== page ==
Throughout the fight, Colbert switched from righty to lefty. He worked behind his high peek-a-boo guard and was uncharacteristically content on staying in the pocket and willing to trade as opposed to boxing, his strength. Garcia was the aggressor, outworking Colbert and taking advantages of those moments.
Colbert did not exactly help himself either by leaning up against the ropes and absorbing punches. After the fifth, Colbert’s trainer, Aureliano Sosa, gave him some stern words for doing it.
Colbert heeded Sosa’s words, up on his toes and boxing. Then, with 1:15 left in the seventh, Colbert was caught with his feet square and walked right into a Garcia counter left hand on the chin, sending Colbert crashing to the canvas for the first time in his career to the shock of everyone.
“I told them not to go to sleep, because I have power in both of my arms,” Garcia said. “That was the key. I came back with that power shot and knocked him down.”
Garcia didn’t let up. He pressed Colbert in the corner and what once looked easy was reaching dangerous terrain for Colbert. In the ninth, Colbert went back to southpaw, and Garcia remained relentless. Colbert threw sparingly in the championship rounds as Garcia cruised to a wide points win.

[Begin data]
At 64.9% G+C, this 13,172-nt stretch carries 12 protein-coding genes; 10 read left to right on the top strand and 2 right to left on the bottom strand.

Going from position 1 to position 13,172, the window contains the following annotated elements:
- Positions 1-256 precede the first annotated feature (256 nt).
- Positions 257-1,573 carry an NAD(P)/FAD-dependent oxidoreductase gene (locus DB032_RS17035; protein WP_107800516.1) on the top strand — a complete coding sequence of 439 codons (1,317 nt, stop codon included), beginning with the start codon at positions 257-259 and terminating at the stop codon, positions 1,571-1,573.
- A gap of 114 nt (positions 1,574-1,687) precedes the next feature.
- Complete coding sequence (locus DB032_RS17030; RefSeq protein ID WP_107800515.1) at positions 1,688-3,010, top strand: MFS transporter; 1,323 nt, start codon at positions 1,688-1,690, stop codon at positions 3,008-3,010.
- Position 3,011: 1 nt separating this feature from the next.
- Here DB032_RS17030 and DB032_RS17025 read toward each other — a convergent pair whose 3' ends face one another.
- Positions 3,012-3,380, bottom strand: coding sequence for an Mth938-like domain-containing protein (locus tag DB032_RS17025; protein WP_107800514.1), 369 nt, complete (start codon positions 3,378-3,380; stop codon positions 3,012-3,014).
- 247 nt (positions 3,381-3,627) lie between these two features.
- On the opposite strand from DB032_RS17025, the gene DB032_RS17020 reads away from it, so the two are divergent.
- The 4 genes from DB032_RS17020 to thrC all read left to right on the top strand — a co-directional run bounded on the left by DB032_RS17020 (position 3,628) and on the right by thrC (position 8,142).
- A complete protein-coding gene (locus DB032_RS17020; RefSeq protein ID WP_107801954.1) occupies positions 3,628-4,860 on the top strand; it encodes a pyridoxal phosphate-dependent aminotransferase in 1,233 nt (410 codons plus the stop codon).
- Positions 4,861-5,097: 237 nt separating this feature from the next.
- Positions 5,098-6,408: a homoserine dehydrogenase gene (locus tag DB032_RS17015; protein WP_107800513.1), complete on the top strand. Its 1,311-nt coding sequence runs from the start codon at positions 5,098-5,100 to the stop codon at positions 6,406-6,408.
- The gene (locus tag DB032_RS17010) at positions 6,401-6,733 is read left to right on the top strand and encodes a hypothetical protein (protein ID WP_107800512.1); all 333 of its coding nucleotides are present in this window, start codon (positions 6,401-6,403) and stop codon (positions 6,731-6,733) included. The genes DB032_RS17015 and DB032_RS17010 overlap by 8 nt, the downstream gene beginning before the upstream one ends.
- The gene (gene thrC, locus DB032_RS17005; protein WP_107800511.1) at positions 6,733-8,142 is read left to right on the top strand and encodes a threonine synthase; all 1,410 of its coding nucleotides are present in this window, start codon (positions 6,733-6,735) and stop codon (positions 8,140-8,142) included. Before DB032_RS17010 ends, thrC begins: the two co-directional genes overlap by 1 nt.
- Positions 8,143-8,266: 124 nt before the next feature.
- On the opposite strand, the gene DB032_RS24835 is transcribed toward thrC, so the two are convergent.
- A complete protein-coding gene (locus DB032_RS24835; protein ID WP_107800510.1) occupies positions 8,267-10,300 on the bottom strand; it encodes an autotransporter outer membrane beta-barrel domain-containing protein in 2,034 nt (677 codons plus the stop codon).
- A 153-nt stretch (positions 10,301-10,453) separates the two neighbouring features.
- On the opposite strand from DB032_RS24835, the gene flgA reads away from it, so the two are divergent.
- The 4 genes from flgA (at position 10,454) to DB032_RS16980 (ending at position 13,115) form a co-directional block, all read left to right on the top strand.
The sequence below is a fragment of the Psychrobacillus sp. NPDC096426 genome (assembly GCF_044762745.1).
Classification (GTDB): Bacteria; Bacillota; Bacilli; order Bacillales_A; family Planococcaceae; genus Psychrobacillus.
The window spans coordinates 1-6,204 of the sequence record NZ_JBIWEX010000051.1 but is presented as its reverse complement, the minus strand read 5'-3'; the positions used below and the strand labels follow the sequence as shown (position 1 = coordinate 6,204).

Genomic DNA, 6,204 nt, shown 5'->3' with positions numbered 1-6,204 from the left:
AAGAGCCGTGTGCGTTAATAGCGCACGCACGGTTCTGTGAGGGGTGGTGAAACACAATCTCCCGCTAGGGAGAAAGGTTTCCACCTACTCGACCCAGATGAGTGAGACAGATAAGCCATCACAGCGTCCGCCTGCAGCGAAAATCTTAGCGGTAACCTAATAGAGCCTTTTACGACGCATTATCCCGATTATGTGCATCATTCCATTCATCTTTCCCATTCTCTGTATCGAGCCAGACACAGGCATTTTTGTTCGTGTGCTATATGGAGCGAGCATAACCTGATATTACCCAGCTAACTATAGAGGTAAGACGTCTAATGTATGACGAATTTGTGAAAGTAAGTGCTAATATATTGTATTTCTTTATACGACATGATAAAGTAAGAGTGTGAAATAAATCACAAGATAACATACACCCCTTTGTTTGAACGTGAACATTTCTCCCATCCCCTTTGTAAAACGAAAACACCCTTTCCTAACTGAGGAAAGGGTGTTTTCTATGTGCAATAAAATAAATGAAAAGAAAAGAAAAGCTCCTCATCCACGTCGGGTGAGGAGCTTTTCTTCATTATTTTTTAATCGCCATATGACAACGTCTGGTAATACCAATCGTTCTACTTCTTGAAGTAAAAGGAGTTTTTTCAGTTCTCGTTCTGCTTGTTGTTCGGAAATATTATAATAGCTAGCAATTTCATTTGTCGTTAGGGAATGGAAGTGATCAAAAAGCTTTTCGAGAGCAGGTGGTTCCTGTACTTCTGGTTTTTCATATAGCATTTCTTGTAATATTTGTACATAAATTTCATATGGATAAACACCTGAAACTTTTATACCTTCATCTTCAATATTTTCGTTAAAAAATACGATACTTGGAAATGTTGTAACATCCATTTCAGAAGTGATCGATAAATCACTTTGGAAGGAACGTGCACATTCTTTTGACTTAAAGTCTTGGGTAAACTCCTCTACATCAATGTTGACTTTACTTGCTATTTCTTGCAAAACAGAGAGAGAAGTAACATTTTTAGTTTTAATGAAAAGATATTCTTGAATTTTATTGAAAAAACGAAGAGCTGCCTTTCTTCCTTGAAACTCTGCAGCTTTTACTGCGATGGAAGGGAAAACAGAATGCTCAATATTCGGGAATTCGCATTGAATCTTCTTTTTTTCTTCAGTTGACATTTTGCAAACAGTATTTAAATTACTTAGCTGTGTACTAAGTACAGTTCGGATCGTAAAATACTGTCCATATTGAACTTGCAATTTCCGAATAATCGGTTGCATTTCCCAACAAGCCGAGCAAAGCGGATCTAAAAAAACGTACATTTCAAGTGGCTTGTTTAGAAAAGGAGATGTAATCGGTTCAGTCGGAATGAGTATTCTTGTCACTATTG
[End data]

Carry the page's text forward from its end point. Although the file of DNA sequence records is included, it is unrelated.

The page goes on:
“In the ninth or 10th round, I don’t remember, but I hit him so hard with a body shot and after that I knew I had him, he wasn’t going to be a boxer anymore,” Garcia said. “I want to fight Gutierrez. I worked too hard for this position.”
Gary Antuanne Russell stops Viktor Postol
Gary Antuanne Russell was pushed for possibly the first time in his career, but the budding 25-year-old super lightweight superstar found a way. He kept his stoppage streak alive by stopping 38-year-old former WBC 140-pound world champion Viktor Postol (31-4, 12 KOs) for the first time in his career at 2:31 of the 10th round.